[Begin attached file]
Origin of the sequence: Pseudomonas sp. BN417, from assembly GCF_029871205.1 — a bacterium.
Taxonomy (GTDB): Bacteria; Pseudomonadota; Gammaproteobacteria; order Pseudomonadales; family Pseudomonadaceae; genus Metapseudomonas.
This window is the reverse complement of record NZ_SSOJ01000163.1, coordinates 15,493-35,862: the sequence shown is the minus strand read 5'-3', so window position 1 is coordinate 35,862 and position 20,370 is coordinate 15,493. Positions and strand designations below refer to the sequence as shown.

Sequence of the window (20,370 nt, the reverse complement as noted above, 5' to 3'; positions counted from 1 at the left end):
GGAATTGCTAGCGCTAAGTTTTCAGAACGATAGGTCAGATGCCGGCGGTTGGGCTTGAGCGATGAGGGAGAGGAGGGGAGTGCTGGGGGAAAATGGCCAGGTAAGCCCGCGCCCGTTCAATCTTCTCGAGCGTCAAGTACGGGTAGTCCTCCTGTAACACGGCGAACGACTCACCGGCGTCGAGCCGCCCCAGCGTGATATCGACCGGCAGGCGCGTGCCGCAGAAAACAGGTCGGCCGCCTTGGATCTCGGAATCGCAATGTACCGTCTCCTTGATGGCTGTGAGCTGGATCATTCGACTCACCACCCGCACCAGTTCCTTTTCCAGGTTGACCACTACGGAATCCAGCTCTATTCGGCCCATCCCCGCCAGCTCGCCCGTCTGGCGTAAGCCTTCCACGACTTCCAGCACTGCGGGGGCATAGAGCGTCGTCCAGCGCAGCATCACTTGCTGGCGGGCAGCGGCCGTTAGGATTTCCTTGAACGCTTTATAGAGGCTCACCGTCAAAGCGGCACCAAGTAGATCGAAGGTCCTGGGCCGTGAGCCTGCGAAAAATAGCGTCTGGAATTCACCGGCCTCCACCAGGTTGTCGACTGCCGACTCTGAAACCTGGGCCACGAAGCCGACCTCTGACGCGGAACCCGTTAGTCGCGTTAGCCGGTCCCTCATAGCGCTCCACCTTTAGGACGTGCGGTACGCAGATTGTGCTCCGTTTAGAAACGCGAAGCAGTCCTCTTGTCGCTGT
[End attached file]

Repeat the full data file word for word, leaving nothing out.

Origin of the sequence: Pseudomonas sp. BN417, from assembly GCF_029871205.1 — a bacterium.
Taxonomy (GTDB): Bacteria; Pseudomonadota; Gammaproteobacteria; order Pseudomonadales; family Pseudomonadaceae; genus Metapseudomonas.
This window is the reverse complement of record NZ_SSOJ01000163.1, coordinates 15,493-35,862: the sequence shown is the minus strand read 5'-3', so window position 1 is coordinate 35,862 and position 20,370 is coordinate 15,493. Positions and strand designations below refer to the sequence as shown.

Sequence of the window (20,370 nt, the reverse complement as noted above, 5' to 3'; positions counted from 1 at the left end):
GGAATTGCTAGCGCTAAGTTTTCAGAACGATAGGTCAGATGCCGGCGGTTGGGCTTGAGCGATGAGGGAGAGGAGGGGAGTGCTGGGGGAAAATGGCCAGGTAAGCCCGCGCCCGTTCAATCTTCTCGAGCGTCAAGTACGGGTAGTCCTCCTGTAACACGGCGAACGACTCACCGGCGTCGAGCCGCCCCAGCGTGATATCGACCGGCAGGCGCGTGCCGCAGAAAACAGGTCGGCCGCCTTGGATCTCGGAATCGCAATGTACCGTCTCCTTGATGGCTGTGAGCTGGATCATTCGACTCACCACCCGCACCAGTTCCTTTTCCAGGTTGACCACTACGGAATCCAGCTCTATTCGGCCCATCCCCGCCAGCTCGCCCGTCTGGCGTAAGCCTTCCACGACTTCCAGCACTGCGGGGGCATAGAGCGTCGTCCAGCGCAGCATCACTTGCTGGCGGGCAGCGGCCGTTAGGATTTCCTTGAACGCTTTATAGAGGCTCACCGTCAAAGCGGCACCAAGTAGATCGAAGGTCCTGGGCCGTGAGCCTGCGAAAAATAGCGTCTGGAATTCACCGGCCTCCACCAGGTTGTCGACTGCCGACTCTGAAACCTGGGCCACGAAGCCGACCTCTGACGCGGAACCCGTTAGTCGCGTTAGCCGGTCCCTCATAGCGCTCCACCTTTAGGACGTGCGGTACGCAGATTGTGCTCCGTTTAGAAACGCGAAGCAGTCCTCTTGTCGCTGT